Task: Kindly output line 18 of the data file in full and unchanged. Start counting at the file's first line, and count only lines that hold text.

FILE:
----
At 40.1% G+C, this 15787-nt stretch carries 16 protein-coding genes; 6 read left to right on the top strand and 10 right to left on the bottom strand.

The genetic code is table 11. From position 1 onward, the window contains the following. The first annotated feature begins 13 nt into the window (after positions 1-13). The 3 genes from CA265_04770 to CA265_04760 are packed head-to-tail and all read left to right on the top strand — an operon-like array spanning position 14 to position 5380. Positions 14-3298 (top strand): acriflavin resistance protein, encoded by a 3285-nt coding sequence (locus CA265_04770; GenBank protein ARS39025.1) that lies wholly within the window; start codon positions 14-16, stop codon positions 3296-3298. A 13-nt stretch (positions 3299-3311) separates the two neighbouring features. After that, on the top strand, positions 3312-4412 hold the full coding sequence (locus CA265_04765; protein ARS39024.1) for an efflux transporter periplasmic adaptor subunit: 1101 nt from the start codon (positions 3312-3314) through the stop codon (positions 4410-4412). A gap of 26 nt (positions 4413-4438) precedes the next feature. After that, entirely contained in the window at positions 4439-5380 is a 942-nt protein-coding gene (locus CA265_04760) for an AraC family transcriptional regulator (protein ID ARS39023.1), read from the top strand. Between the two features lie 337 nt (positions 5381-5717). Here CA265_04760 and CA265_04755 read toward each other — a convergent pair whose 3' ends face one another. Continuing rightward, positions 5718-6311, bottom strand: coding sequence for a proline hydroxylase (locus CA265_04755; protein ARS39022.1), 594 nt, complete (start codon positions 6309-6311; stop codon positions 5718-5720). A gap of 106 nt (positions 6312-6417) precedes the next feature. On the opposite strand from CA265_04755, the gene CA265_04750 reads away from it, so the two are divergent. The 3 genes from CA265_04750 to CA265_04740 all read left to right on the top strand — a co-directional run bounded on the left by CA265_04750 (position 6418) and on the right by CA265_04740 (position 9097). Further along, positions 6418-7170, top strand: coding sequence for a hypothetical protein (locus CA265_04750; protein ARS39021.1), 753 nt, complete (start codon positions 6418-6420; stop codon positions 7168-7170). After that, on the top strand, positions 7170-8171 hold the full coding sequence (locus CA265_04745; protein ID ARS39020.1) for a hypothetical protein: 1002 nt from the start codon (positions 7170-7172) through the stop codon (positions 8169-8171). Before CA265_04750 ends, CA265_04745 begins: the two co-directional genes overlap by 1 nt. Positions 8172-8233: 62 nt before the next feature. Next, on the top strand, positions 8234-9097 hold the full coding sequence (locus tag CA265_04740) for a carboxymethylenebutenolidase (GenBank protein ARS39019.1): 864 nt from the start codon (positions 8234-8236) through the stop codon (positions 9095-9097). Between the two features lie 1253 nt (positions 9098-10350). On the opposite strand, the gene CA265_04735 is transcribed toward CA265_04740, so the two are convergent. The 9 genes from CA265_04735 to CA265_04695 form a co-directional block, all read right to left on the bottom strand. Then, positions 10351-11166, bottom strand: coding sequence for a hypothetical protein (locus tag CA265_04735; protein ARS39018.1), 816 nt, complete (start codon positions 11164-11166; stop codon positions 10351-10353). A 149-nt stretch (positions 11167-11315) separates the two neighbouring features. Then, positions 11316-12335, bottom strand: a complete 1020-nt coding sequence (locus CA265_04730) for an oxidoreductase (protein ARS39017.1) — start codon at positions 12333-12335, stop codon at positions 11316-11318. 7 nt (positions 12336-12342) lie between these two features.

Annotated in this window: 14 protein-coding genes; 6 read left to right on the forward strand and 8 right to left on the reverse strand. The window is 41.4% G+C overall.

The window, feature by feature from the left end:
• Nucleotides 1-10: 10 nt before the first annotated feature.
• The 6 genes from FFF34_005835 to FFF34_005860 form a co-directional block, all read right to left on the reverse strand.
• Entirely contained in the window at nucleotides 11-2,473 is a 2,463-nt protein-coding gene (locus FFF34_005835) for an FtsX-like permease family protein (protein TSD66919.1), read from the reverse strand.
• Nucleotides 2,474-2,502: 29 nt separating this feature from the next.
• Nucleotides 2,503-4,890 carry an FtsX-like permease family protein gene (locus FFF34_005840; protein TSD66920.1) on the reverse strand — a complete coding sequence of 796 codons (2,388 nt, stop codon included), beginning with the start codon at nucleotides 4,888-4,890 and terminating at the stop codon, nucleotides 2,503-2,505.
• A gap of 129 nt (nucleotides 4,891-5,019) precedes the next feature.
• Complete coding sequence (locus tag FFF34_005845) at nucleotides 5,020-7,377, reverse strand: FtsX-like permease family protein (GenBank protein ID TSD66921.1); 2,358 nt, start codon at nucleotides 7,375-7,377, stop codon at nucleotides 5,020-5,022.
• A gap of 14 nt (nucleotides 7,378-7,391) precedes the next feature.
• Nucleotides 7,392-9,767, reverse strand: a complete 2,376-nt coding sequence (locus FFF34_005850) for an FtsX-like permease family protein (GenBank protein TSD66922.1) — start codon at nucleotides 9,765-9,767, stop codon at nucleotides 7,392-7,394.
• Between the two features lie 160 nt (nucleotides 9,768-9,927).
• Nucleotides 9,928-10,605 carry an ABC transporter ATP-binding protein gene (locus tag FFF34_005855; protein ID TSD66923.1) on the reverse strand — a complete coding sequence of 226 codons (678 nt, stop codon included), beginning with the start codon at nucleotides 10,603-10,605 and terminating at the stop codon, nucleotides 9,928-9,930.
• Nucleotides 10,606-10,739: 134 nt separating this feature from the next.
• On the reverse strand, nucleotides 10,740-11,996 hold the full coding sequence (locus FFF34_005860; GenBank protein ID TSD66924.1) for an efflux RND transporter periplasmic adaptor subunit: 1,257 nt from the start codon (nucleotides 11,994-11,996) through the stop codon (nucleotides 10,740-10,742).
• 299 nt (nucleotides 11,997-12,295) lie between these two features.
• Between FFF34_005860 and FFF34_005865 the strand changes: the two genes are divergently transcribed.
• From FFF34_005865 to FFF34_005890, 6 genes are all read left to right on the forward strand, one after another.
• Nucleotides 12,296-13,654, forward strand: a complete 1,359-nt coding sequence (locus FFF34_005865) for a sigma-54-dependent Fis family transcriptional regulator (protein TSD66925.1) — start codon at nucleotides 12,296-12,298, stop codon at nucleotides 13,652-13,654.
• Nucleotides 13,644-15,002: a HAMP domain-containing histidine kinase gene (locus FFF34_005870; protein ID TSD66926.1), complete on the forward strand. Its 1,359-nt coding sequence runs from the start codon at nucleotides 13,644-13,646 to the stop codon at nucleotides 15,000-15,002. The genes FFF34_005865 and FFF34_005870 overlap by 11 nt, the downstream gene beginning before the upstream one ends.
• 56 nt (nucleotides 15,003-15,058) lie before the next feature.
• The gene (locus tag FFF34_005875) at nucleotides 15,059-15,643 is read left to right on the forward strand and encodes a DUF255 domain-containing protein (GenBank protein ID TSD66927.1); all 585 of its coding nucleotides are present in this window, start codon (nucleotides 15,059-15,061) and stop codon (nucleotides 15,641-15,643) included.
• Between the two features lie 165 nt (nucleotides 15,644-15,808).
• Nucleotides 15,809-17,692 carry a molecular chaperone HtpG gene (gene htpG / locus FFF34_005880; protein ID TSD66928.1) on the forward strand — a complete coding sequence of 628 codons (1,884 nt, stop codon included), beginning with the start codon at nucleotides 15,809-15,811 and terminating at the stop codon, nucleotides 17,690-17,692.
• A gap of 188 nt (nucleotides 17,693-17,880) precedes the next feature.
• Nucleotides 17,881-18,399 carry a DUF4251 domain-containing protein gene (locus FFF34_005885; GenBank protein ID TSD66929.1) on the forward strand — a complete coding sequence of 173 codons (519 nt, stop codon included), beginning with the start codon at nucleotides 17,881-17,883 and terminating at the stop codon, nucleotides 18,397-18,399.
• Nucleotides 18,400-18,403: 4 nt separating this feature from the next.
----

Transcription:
• 299 nt (nucleotides 11,997-12,295) lie between these two features.